One concern for younger retirees may be Trump’s stated opposition to the Affordable Care Act. The act established a health insurance marketplace and government subsidies for those who need to purchase their own health insurance. Many early retirees rely on the marketplace to find coverage until they become eligible for Medicare at age 65.

“The most recent polling data and analysis points to a shift in support from seniors toward Biden in this election,” Orestis said. “They are paying close attention to what has been said and done over the last few years which is painting a pretty clear picture for them that’s not hard to read.”

Independent and Third-Party Candidate Positions on Retirement

Of course, Biden and Trump won’t be the only names on the ballot this November.

Robert F. Kennedy Jr. has received the lion’s share of press as an independent candidate for president. However, he is currently only on the ballot in seven states and has no stated Social Security or Medicare policies on his campaign site.

“His only known policy position that would seem to impact seniors is a health care issue of his adamant opposition to vaccines, which appears to be one of his primary policy goals,” Orestis said.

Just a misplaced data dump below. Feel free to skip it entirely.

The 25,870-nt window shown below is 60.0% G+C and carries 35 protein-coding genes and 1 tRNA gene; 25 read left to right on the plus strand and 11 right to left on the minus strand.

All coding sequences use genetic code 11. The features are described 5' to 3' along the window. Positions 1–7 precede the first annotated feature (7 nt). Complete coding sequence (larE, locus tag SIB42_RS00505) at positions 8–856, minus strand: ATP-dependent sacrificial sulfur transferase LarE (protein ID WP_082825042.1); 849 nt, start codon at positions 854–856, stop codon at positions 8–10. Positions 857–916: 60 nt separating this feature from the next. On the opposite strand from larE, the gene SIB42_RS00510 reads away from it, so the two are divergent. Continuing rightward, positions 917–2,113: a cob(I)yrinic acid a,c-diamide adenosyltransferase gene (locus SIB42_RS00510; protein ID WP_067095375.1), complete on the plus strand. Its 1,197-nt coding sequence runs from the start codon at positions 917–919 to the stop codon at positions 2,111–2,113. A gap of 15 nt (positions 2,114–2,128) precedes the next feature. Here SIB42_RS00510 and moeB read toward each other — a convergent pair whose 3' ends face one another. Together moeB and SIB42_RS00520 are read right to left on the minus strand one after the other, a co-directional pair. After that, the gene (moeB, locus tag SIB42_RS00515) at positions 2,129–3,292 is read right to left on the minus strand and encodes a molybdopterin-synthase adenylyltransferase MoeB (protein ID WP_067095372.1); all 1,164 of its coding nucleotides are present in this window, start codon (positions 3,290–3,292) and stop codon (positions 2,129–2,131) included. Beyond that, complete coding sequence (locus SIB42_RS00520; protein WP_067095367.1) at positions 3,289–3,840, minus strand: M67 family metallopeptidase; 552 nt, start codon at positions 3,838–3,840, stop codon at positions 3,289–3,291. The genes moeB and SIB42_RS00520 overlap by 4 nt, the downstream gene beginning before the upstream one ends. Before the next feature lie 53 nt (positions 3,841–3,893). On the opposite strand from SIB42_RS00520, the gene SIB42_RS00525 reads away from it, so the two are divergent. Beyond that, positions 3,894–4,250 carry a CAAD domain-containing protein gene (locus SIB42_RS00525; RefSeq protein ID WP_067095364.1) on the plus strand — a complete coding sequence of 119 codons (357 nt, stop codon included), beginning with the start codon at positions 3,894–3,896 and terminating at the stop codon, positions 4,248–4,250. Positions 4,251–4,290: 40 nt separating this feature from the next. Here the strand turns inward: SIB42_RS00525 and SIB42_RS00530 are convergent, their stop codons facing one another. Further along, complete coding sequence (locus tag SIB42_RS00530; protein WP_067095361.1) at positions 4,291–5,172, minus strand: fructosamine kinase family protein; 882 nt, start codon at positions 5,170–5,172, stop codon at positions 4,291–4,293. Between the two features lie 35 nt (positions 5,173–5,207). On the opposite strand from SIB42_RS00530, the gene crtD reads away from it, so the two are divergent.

Among third parties, the Libertarian Party and Green Party will both be on most ballots this November. Neither have formally selected their presidential candidate yet.

The Libertarian Party platform states that it would phase out the current Social Security system and replace it with a voluntary private system. While the party platform does not specifically reference Medicare, it says, “We favor a free market health care system.”

The Green Party states that it opposes the privatization of Social Security. The party also supports Medicare for All, a proposal to create a national health care system that would cover everyone.

Ultimately, though, the current political system in the U.S. virtually guarantees that either a Republican or Democratic candidate will be elected president. Buchler says the reality is this: “Third-party and independent candidates just don’t matter.”